|BACKGROUND: Prioritizing the maintenance of healthy cognitive aging and personalizing preventive interventions to enhance their effectiveness is crucial as the global population ages. Systemic inflammation and depression in older people have been associated with decreased levels of cognition but results have been inconsistent. AIMS: To explore the interactive network of inflammation, depression and cognition by sex in older people.
METHODS: We used novel network analysis to explore the unique associations between inflammatory biomarkers, depression, cognition, and somatic, genetic, and lifestyle risk factors in an older (aged 70-90 years), non-demented, community-dwelling sample from the longitudinal Sydney Memory and Aging Study (N = 916) at baseline and at a two-year follow-up.
RESULTS: The networks of biomarkers, depression, cognition, and relevant covariates were significantly different between males and females. A stable negative link between depression and cognition was found in females only; a stable positive association between biomarker interleukin-6 and depression was found in females only; and a stable positive association between biomarker interleukin-8 and alcohol was found in females only. For both males and females, a stable, positive relationship was found between the presence of APOE-ε4 gene and biomarker C-reactive protein; between education and cognition; and between biomarker interleukin-6 and all other biomarkers.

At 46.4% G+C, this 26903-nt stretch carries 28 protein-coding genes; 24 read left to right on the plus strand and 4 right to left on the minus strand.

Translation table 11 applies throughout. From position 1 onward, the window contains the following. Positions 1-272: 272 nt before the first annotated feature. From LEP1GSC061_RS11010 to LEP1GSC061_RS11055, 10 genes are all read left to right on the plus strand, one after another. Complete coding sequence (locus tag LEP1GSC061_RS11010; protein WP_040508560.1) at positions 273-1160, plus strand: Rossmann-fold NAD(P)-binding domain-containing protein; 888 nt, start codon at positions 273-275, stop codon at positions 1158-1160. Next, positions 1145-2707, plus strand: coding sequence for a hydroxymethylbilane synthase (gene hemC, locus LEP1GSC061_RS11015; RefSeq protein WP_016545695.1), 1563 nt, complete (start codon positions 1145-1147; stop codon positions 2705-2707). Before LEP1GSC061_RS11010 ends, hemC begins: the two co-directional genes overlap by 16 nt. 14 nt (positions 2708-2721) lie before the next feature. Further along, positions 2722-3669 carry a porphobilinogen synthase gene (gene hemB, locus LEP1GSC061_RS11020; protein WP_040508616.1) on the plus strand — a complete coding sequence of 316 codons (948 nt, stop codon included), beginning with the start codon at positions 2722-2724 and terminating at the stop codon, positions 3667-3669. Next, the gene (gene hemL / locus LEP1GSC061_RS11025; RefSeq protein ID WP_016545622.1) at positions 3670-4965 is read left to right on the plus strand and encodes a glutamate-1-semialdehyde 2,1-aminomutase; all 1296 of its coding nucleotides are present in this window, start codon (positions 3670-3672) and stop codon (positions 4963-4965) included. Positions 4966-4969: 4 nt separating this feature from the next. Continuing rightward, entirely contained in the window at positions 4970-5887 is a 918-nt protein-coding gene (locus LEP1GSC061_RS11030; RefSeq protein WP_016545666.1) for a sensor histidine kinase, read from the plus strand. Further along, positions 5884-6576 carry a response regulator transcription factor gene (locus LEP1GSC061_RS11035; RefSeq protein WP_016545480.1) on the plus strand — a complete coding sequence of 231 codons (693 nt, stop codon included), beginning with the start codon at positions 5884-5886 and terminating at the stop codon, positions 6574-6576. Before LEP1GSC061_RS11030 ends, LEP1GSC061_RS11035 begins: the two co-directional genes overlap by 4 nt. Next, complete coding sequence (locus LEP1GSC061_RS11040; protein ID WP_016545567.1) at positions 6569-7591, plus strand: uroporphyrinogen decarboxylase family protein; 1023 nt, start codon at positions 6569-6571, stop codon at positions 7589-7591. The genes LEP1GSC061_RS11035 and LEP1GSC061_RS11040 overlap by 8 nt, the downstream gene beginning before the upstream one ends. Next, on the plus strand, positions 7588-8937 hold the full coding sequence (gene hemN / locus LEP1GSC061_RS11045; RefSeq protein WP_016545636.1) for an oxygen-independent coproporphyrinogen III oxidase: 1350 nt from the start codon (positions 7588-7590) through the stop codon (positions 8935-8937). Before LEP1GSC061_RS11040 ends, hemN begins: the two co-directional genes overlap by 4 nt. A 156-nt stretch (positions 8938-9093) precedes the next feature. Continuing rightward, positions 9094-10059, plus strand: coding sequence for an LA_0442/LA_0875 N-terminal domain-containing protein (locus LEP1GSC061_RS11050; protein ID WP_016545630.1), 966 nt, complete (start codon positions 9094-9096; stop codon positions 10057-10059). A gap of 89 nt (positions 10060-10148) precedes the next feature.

CONCLUSIONS: These findings suggest different psychophysiological mechanisms underlie the interactive network of biomarkers, depression and cognition in males and females that should be considered when designing personalized preventive interventions to maintain cognitively healthy aging.